We broke for lunch about 1230 and returned to the boat at 1315. During the afternoon, each crewmember briefed the others on his departmentís equipment and procedures. By about 1500, it became clear we would be too tired to leave that evening. The heat was taking its toll! So we continued to work on the myriad of details of vessel preparation and planned to enjoy a good dinner and retire early. We decided to rise at 0300 to take advantage of what Navigator Leo said would be favorable currents for leaving the bay.

    Monday, June 19 We arose at 0300 and departed the dock at 0322 with the shipís log at 047.0 and the engine hours at 775.9. It was dark, but uneventful, and we enjoyed favorable currents as the tide was ebbing. By 0500, we had Cape Henry Light abeam and a good fix for the beginning of our DR plot. At 0510, we heard VHF traffic between commercial shipping in Thimble Shoal Channel and the sailing vessel PHOENIX, indicating she was bound for Bermuda as well. We contacted PHOENIX and compared route plans. They intended to follow the rhumb line, while we were heading south to catch a ride on the bottom side of a massive cold water eddy at 35N/73W. They planned to try to maintain radio contact with us.

    After our 0900 cleanup, Jerry and Ken conducted an overall orientation to the cutter rig and we all practiced reefing. We then discussed the procedures and priorities for a man overboard event, and again I expounded on the virtues of the quick stop maneuver. We executed a quick, announced, MOB drill. After discussing the genniker rig, we hoisted this marvelous sail at 1130. Unfortunately, the winds were just a bit too far forward of the beam to make it work so we doused it after only a short run. Cloud cover made celestial observations impossible, but we got a good fix at Cape Henry at 0500 and we had maintained a good DR. At 1635, we contacted PHOENIX again and exchanged positions. They were far north of the rhumb line and probably would not follow our lead to "Cold Fast Eddy." This was to be our last communication with them until they reached Bermuda some 12 hours after us.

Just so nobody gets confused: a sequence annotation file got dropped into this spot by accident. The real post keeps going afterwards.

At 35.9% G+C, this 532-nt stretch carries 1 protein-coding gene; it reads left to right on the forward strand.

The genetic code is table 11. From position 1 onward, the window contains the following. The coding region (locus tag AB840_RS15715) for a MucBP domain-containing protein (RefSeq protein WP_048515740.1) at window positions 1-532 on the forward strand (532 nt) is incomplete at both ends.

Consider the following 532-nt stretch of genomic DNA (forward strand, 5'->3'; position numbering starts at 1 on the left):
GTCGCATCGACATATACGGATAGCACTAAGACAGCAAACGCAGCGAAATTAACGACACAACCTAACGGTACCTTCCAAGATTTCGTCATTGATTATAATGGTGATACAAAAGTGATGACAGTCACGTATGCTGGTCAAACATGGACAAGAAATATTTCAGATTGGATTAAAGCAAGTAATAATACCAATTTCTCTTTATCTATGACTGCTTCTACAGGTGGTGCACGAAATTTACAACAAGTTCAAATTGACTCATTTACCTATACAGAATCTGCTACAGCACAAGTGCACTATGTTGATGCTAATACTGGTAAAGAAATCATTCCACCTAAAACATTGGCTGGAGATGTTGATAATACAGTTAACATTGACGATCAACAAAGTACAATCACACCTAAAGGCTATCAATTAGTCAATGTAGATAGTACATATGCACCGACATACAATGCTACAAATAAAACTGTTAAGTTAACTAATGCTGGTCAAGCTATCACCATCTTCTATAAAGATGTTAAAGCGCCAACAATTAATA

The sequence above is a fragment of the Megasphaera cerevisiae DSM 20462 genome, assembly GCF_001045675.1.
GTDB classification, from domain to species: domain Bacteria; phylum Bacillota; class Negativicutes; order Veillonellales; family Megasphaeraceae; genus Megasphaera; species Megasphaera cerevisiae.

Tuesday, June 20 During the night, the winds picked up and veered to the northeast. At about 0200, Joe and Tom, the midwatch, noticed a problem with the main. A couple of slugs seemed to be out of the sail track about 2/3 of the way up. They let it go for the moment, resolving to repair it when the light improved in the morning. Winds had strengthened to a steady 20 and we were moving along smartly. By 0300, the winds dropped and by 0400 they dropped further and backed to the west, forcing us to turn on the engine. At 0600, we examined the main and discovered one of the batten car slides had come apart. We dropped the main and planned to make repairs when we could better access the problem. By 0800, the winds had returned to NE and increased to 18 so we could secure the engine and sail on the genniker and staysail alone. Conditions were not favorable for repairing the main. We were making excellent speed at 6.5+ on just the headsails.